Molecular studies on MYD88 alternative splicing in oncogenesis and Toll-like receptor 2 recognition of fungal chitin

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Dokumentart: PhDThesis
Date: 2020-01-01
Language: English
Faculty: 7 Mathematisch-Naturwissenschaftliche Fakultät
Department: Biologie
Advisor: Weber, Alexander (Prof. PhD)
Day of Oral Examination: 2018-07-13
DDC Classifikation: 500 - Natural sciences and mathematics
570 - Life sciences; biology
610 - Medicine and health
Keywords: Immunologie , Chitin , Toll-like-Rezeptoren
Other Keywords: TLR2
angeborene Immunität
innate immunity
Alternative splicing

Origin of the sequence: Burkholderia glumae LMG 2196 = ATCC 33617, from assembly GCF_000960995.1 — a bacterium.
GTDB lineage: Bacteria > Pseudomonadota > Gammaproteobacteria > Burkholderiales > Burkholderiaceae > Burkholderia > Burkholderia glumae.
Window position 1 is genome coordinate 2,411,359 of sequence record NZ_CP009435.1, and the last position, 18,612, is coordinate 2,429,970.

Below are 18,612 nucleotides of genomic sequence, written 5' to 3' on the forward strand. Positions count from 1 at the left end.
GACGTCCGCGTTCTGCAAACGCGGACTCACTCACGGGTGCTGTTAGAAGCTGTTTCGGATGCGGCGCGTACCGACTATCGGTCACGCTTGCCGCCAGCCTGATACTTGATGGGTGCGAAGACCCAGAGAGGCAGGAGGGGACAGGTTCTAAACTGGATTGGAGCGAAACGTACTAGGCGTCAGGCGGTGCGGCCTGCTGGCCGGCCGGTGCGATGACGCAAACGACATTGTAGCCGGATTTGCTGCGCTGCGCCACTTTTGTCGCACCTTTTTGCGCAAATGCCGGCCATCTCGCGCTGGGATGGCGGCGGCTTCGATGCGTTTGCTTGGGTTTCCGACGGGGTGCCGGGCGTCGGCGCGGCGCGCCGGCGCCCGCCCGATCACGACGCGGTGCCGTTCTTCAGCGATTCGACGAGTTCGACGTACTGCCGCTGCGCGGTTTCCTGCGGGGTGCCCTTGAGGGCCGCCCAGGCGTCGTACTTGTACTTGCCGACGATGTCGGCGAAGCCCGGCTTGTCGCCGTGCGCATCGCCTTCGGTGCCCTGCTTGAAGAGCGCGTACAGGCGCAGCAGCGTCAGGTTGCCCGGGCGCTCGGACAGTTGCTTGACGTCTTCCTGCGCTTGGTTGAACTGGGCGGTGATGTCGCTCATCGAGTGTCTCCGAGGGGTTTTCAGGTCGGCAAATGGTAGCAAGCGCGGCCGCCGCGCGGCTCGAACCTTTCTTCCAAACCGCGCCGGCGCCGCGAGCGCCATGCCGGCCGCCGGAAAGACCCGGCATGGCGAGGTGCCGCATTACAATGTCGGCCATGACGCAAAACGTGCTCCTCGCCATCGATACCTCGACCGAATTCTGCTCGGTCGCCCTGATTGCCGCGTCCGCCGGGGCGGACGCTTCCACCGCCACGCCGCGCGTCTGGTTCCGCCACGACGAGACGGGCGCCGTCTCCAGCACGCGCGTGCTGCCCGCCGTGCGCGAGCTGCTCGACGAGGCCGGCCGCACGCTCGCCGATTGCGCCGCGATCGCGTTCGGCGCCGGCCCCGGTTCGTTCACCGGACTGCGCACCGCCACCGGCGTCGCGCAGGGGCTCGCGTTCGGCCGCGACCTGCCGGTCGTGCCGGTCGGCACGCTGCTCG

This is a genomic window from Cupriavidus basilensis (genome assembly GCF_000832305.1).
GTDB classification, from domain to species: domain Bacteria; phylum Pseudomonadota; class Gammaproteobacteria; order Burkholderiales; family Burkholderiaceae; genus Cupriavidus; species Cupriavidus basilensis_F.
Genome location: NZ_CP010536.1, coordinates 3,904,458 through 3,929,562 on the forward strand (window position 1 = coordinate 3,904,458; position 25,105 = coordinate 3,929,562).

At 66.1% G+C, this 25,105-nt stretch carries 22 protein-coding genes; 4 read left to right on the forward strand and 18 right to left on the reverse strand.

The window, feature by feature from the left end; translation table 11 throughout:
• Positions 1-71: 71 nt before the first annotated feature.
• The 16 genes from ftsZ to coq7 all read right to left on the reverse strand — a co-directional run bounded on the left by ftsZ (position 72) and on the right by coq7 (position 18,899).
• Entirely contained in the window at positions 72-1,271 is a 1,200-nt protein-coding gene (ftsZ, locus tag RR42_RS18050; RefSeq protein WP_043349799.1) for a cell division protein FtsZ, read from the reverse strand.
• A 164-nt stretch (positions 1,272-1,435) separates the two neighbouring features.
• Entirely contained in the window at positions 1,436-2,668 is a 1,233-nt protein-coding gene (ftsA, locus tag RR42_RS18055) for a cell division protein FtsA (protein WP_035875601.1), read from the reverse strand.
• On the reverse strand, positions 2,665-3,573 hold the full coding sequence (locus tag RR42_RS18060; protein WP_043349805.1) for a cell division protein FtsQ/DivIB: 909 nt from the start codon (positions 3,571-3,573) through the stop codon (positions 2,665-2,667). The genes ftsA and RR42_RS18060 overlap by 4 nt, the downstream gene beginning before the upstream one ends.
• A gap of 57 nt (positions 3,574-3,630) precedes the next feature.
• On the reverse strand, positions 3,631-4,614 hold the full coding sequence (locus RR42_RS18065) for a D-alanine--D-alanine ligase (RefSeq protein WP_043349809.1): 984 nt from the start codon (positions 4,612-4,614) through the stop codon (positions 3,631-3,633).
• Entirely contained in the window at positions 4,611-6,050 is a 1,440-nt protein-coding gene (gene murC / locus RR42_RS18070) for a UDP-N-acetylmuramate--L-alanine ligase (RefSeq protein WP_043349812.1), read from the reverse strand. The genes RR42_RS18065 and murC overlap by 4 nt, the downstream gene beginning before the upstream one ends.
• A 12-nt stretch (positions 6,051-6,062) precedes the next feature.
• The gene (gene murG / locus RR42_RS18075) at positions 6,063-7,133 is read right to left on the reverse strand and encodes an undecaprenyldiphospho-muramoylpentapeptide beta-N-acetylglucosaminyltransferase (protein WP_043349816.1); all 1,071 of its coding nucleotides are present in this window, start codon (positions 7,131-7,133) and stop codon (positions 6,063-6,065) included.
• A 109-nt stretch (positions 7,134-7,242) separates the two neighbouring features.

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Toll-like receptors (TLRs) play critical roles in human innate and adaptive immune responses and although they are well characterized, there remain gaps in our understanding of the early events upon TLR activation. Here I present two different topics: first the regulation and function of MyD88 alternative splicing in B cell lymphomas and second, the role of the receptor TLR2 in the recognition of the very abundant natural agonist chitin. First topic: MyD88, a pivotal signaling protein for almost all TLRs, has been determined as an oncogenic driver in numerous cancers especially in Non-Hodgkin B cell lymphomas (B-NHL), and on the other hand, it has been found that the MyD88 gene undergoes alternative splicing. To date, five MyD88 isoforms were found in transcriptional analyses, but little is known about their natural occurrence and abundance in specific cell types. Furthermore, alternative splicing is often aberrant in cancers, resulting in novel protein isoforms which could originate or aid oncogenesis. In the present study, I evaluated the hypothesis that MyD88 alternatively spliced isoforms could be more highly expressed in B-NHL and might contribute to the well-studied oncogenic effect of MyD88. Second topic: Chitin is the second most abundant polysaccharide in nature and has been linked to fungal infection and allergic asthma. To date, several different receptors have been proposed to recognize chitin and evoke an inflammatory response. However, literature presents contradictory results and the physical binding of immune receptors to chitin has not been shown. Colleagues and I speculated that the discrepancies might be due to chitin’s highly polymeric nature and the use of crude extracts from crustaceans or fungi with variable purity as chitin preparations. Thus, we propose to use defined chitin (N-acetyl-glucosamine) oligomers comprising 4 to 15 subunits to overcome these limitations and identify the still unknown chitin-receptor.

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